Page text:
Paul W. Glewwe
Dept of Applied Economics, U of MN
1994 Buford Ave.
St. Paul MN 55108
Information about this author at RePEc
NBER Working Papers and Publications
|October 2011||School Resources and Educational Outcomes in Developing Countries: A Review of the Literature from 1990 to 2010|
with Eric A. Hanushek, Sarah D. Humpage, Renato Ravina: w17554
Developing countries spend hundreds of billions of dollars each year on schools, educational materials and teachers, but relatively little is known about how effective these expenditures are at increasing students' years of completed schooling and, more importantly, the skills that they learn while in school. This paper examines studies published between 1990 and 2010, in both the education literature and the economics literature, to investigate which specific school and teacher characteristics, if any, appear to have strong positive impacts on learning and time in school. Starting with over 9,000 studies, 79 are selected as being of sufficient quality. Then an even higher bar is set in terms of econometric methods used, leaving 43 "high quality" studies. Finally, results are also shown...
Published: School resources and educational outcomes in developing countries: A review of the literature from 1990 to 2010. Paul W. Glewwe, Eric A. Hanushek, Sarah D. Humpage, Renato Ravina. Paul Glewwe, Education Policy in Developing Countries, Chicago: University of Chicago Press, December 2013, pp. 13-64.
|August 2007||Many Children Left Behind? Textbooks and Test Scores in Kenya|
with Michael Kremer, Sylvie Moulin: w13300
A randomized evaluation suggests that a program which provided official textbooks to randomly selected rural Kenyan primary schools did not increase test scores for the average student. In contrast, the previous literature suggests that textbook provision has a large impact on test scores. Disaggregating the results by students? initial academic achievement suggests a potential explanation for the lack of an overall impact. Textbooks increased scores for students with high initial academic achievement and increased the probability that the students who had made it to the selective final year of primary school would go on to secondary school. However, students with weaker academic backgrounds did not benefit from the textbooks. Many pupils could not read the textbooks, which are writte...
Published: Paul Glewwe & Michael Kremer & Sylvie Moulin, 2009. "Many Children Left Behind? Textbooks and Test Scores in Kenya," American Economic Journal: Applied Economics, American Economic Association, vol. 1(1), pages 112-35, January. citation courtesy of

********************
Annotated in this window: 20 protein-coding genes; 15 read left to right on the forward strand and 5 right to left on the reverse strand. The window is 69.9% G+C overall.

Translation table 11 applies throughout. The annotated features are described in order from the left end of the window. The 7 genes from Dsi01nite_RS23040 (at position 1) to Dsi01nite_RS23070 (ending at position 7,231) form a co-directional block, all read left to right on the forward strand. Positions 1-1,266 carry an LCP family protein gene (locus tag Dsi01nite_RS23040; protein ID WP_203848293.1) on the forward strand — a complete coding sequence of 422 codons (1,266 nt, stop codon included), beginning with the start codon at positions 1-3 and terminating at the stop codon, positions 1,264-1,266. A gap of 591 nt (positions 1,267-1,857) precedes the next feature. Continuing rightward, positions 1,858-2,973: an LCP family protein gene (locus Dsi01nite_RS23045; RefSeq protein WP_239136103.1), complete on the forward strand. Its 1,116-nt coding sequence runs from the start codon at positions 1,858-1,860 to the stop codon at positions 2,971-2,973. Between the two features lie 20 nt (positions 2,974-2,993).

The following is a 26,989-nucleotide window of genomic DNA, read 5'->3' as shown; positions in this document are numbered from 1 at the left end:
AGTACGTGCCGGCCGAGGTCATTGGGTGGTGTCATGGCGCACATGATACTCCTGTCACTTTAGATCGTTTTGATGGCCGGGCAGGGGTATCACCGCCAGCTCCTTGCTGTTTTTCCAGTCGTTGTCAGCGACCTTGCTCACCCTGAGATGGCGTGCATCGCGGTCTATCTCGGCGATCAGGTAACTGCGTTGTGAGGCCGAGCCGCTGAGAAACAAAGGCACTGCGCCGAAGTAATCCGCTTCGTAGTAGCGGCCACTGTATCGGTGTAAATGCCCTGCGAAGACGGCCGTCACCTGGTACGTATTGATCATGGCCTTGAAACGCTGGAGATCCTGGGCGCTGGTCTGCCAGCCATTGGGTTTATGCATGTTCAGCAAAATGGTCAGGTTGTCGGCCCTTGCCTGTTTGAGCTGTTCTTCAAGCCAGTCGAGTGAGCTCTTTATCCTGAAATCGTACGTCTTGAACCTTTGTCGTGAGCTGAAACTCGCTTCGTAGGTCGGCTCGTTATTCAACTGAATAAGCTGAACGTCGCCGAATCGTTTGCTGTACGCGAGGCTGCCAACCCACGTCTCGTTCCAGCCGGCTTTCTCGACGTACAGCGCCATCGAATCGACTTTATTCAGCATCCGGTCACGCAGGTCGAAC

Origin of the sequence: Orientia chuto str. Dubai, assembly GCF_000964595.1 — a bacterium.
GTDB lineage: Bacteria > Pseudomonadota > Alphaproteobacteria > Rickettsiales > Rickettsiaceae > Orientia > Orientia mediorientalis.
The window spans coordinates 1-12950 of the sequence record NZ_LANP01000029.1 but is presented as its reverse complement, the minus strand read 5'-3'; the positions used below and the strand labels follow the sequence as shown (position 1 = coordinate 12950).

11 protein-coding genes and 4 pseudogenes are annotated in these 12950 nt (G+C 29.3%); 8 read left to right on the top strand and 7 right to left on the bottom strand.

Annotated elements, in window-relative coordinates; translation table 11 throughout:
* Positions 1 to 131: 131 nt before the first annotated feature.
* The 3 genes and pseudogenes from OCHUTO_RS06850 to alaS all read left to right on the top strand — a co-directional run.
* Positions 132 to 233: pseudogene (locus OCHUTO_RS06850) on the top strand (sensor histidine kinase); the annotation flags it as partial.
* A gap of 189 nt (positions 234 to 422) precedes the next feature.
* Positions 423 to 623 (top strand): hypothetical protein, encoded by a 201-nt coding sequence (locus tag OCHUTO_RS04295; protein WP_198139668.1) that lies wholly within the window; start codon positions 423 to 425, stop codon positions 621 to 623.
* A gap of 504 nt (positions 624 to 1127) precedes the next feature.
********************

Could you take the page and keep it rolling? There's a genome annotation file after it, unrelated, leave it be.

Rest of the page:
|May 2003||Teacher Incentives|
with Nauman Ilias, Michael Kremer: w9671
Advocates of teacher incentive programs argue that they can strengthen weak incentives, while opponents argue they lead to teaching to the test.' We find evidence that existing teacher incentives in Kenya are indeed weak, with teachers absent 20% of the time. We then report on a randomized evaluation of a program that provided primary school teachers in rural Kenya with incentives based on students' test scores. Students in program schools had higher test scores, significantly so on at least some exams, during the time the program was in place. An examination of the channels through which this effect took place, however, provides little evidence of more teacher effort aimed at increasing long-run learning. Teacher attendance did not improve, homework assignment did not increase, and pedag...
Published: Paul Glewwe & Nauman Ilias & Michael Kremer, 2010.
American Economic Journal: Applied Economics,
American Economic Association, vol. 2(3), pages 205-27, July.
citation courtesy of
|November 2000||Retrospective vs. Prospective Analyses of School Inputs: The Case of Flip Charts in Kenya|
with Michael Kremer, Sylvie Moulin, Eric Zitzewitz: w8018
This paper compares retrospective and prospective analyses of the effect of flip charts on test scores in rural Kenyan schools. Retrospective estimates that focus on subjects for which flip charts are used suggest that flip charts raise test scores by up to 20 percent of a standard deviation. Controlling for other educational inputs does not reduce this estimate. In contrast, prospective estimators based on a study of 178 schools, half of which were randomly selected to receive charts, provide no evidence that flip charts increase test scores. One interpretation is that the retrospective results were subject to omitted variable bias despite the inclusion of control variables. If the direction of omitted variable bias were similar in other retrospective analyses of educational inputs in dev...
Published: Glewwe, Paul & Kremer, Michael & Moulin, Sylvie & Zitzewitz, Eric, 2004. "Retrospective vs. prospective analyses of school inputs: the case of flip charts in Kenya," Journal of Development Economics, Elsevier, vol. 74(1), pages 251-268, June. citation courtesy of